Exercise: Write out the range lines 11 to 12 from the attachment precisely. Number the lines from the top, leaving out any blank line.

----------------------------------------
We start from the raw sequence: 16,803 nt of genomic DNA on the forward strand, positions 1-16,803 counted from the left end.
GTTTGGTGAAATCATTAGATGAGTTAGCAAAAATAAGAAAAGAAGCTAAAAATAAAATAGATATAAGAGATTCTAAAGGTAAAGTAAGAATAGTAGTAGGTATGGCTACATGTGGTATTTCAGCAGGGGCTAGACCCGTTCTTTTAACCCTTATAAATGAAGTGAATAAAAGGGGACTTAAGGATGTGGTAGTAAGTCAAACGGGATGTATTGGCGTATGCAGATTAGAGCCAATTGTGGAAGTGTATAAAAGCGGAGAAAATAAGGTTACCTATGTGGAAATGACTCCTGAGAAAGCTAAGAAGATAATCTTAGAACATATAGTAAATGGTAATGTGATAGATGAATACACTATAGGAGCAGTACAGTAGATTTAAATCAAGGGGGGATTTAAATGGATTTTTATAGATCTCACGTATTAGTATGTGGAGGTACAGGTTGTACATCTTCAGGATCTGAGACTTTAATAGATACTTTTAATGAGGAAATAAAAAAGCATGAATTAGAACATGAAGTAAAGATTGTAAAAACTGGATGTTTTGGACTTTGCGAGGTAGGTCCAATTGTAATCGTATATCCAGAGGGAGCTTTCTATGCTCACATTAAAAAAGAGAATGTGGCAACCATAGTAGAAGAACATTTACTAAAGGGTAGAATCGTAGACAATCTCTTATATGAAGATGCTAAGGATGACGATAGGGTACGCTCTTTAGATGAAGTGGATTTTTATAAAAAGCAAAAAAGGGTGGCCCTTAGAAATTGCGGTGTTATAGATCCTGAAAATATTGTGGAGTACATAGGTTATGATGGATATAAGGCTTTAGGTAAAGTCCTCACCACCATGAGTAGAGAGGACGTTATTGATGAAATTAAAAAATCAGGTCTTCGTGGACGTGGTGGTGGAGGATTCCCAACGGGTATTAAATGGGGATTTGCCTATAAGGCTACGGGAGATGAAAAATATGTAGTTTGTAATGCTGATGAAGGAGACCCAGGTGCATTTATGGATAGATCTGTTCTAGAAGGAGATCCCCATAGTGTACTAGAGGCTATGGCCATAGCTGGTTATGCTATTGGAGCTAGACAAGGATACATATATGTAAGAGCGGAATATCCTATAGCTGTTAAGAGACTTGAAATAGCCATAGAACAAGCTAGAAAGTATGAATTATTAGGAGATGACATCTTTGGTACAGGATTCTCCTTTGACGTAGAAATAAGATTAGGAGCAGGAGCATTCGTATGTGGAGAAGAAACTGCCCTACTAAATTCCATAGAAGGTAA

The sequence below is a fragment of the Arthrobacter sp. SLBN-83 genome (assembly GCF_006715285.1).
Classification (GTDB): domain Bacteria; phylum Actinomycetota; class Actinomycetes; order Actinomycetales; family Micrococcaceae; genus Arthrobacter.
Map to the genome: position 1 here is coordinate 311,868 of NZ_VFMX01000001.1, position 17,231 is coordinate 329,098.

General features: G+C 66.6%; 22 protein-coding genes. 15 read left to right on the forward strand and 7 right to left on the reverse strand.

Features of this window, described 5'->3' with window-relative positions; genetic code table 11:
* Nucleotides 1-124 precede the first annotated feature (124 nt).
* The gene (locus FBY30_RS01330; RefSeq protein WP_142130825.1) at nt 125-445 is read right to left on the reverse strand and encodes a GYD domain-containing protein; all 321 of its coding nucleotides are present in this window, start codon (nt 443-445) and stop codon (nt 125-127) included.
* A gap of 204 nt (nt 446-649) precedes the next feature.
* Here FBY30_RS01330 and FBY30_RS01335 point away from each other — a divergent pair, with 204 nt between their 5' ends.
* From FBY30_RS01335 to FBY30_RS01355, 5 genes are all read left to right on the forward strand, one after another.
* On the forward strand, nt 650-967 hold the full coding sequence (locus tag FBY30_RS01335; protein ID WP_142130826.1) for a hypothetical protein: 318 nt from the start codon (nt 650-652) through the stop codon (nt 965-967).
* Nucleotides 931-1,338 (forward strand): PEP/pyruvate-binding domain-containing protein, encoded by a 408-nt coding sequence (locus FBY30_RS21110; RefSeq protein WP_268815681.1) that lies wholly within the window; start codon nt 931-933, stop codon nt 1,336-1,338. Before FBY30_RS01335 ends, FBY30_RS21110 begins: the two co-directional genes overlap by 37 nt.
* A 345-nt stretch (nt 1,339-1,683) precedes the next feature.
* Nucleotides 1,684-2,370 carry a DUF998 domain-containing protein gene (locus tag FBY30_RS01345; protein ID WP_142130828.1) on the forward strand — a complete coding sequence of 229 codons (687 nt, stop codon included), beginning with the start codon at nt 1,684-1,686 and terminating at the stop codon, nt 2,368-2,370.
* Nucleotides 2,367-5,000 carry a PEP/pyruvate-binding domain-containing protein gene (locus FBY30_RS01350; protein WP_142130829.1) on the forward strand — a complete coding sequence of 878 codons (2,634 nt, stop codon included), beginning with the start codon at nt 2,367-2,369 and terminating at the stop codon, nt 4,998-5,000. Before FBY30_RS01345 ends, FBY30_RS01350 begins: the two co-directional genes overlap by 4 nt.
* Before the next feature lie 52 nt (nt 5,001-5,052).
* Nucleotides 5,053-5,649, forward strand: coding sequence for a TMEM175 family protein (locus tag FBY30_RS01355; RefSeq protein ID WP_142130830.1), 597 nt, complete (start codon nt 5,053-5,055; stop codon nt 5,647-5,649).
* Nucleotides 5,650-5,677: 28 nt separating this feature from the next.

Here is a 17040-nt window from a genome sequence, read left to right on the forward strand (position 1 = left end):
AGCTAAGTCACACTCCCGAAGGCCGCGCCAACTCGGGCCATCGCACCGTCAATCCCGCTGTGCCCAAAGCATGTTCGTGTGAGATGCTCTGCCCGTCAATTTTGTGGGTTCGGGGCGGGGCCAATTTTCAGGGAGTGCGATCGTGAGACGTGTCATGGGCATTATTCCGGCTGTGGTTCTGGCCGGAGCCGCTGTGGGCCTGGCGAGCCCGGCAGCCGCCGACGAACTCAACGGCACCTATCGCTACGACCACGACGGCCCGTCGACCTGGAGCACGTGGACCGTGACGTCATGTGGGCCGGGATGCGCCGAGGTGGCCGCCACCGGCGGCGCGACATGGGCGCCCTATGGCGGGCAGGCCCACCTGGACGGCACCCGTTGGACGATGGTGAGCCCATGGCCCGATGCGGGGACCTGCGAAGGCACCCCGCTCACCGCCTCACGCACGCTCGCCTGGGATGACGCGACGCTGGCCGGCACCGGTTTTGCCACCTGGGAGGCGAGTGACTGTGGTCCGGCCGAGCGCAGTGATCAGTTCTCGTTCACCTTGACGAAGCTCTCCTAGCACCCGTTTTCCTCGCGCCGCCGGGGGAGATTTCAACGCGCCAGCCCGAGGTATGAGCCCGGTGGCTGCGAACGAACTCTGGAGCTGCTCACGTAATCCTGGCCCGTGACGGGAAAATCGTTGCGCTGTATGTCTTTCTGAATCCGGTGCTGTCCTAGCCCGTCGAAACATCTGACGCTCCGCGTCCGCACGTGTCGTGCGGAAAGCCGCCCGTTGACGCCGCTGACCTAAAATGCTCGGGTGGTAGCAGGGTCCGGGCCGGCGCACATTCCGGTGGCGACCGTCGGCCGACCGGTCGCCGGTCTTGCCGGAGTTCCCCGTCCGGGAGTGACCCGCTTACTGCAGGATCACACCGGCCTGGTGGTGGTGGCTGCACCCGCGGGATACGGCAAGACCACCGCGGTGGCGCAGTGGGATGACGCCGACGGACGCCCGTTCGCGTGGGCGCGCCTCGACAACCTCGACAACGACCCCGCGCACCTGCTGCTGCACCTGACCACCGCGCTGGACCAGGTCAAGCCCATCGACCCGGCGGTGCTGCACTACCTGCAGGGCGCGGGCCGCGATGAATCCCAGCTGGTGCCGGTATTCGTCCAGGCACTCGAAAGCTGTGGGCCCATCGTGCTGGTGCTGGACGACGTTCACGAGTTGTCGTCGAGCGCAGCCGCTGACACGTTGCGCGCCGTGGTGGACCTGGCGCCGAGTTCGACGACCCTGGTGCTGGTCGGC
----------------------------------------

* Here FBY30_RS01330 and FBY30_RS01335 point away from each other — a divergent pair, with 204 nt between their 5' ends.
* From FBY30_RS01335 to FBY30_RS01355, 5 genes are all read left to right on the forward strand, one after another.